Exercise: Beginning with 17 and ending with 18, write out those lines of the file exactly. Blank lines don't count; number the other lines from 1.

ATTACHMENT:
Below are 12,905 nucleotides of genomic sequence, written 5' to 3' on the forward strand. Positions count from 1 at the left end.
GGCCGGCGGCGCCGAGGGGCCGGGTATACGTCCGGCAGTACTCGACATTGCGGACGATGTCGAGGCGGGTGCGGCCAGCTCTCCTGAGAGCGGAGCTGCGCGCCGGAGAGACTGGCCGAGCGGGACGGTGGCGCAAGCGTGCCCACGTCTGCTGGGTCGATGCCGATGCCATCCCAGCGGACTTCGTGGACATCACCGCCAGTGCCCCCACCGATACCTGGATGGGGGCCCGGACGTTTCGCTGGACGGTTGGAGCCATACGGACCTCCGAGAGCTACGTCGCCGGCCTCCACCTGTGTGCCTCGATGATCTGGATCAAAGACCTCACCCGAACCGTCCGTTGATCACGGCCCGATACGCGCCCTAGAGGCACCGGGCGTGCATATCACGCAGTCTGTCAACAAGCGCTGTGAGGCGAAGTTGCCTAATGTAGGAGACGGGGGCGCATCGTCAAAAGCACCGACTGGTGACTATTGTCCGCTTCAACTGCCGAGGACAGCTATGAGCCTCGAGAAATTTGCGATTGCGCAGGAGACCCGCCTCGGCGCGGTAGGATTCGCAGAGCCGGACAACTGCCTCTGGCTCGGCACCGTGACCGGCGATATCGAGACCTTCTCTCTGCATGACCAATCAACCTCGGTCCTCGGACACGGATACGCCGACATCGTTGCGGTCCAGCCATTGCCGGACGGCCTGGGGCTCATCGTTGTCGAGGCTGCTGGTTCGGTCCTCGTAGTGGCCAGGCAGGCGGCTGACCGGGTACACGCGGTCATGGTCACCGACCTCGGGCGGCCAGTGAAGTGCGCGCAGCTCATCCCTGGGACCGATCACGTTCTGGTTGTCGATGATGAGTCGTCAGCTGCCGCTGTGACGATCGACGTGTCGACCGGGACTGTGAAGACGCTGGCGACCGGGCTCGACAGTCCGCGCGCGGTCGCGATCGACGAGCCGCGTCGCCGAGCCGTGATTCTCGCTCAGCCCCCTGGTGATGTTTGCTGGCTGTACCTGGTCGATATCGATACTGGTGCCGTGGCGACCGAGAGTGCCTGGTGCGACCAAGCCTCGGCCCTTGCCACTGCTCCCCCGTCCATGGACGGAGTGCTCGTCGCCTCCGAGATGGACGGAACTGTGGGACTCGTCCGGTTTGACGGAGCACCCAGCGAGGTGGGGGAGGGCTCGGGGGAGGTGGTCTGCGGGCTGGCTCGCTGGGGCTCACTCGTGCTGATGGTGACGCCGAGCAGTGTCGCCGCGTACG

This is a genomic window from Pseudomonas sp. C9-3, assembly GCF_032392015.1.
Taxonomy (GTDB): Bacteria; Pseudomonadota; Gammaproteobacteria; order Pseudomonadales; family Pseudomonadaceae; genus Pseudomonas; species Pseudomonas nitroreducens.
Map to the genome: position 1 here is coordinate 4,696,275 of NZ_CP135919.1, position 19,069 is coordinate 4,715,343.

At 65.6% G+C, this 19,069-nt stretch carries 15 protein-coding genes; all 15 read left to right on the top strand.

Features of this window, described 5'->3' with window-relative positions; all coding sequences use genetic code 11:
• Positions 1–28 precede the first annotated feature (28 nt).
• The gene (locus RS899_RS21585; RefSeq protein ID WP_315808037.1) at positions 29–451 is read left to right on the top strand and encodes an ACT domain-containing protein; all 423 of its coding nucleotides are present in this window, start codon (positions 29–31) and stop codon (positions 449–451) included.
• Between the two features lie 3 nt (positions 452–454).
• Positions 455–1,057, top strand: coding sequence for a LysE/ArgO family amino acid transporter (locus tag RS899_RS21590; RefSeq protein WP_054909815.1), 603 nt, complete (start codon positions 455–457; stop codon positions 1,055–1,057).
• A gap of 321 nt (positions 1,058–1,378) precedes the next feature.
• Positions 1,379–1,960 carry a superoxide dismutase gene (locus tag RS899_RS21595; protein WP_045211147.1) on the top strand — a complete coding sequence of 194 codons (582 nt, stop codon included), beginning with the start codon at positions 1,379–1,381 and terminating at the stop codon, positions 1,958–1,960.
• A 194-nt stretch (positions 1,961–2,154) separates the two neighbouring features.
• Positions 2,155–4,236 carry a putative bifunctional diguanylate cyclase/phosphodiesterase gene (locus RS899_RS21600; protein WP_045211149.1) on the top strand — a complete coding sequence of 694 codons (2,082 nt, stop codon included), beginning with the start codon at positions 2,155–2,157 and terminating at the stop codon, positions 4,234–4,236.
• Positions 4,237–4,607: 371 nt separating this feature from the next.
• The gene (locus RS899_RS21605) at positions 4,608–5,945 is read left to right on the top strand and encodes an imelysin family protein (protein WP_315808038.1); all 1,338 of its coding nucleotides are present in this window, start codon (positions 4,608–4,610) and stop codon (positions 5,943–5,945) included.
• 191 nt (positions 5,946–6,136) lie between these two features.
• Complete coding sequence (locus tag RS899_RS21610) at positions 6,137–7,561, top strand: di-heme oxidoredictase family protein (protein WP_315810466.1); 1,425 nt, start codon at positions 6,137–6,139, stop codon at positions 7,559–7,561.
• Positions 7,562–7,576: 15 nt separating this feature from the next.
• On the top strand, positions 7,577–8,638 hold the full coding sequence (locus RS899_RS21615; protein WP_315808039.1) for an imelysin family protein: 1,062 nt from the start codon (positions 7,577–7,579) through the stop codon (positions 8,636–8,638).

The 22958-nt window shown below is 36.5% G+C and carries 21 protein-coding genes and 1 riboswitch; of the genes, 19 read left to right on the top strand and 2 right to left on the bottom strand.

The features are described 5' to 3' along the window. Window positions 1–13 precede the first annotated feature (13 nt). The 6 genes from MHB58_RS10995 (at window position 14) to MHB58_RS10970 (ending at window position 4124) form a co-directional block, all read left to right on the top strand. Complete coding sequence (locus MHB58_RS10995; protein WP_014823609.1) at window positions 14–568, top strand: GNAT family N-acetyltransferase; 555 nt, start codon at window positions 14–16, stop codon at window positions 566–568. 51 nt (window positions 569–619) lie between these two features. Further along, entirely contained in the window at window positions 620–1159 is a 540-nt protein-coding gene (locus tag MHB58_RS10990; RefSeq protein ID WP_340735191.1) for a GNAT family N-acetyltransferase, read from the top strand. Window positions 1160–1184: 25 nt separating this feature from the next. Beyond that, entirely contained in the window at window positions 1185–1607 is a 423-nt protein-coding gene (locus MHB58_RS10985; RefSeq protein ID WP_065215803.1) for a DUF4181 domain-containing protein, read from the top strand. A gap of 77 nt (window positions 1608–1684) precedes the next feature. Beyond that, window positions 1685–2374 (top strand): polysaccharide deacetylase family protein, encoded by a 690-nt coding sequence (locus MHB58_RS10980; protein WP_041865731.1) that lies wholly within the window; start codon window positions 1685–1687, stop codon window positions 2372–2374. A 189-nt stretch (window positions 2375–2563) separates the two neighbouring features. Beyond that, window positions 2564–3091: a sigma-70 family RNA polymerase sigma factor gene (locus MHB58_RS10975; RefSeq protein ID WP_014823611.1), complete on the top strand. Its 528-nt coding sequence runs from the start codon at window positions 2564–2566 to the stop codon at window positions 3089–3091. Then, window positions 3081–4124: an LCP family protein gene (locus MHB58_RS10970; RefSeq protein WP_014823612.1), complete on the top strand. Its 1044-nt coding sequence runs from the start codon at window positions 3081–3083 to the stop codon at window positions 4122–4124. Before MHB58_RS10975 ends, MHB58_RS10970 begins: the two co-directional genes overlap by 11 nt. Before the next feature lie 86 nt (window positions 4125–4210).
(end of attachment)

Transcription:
• The gene (locus RS899_RS21605) at positions 4,608–5,945 is read left to right on the top strand and encodes an imelysin family protein (protein WP_315808038.1); all 1,338 of its coding nucleotides are present in this window, start codon (positions 4,608–4,610) and stop codon (positions 5,943–5,945) included.
• 191 nt (positions 5,946–6,136) lie between these two features.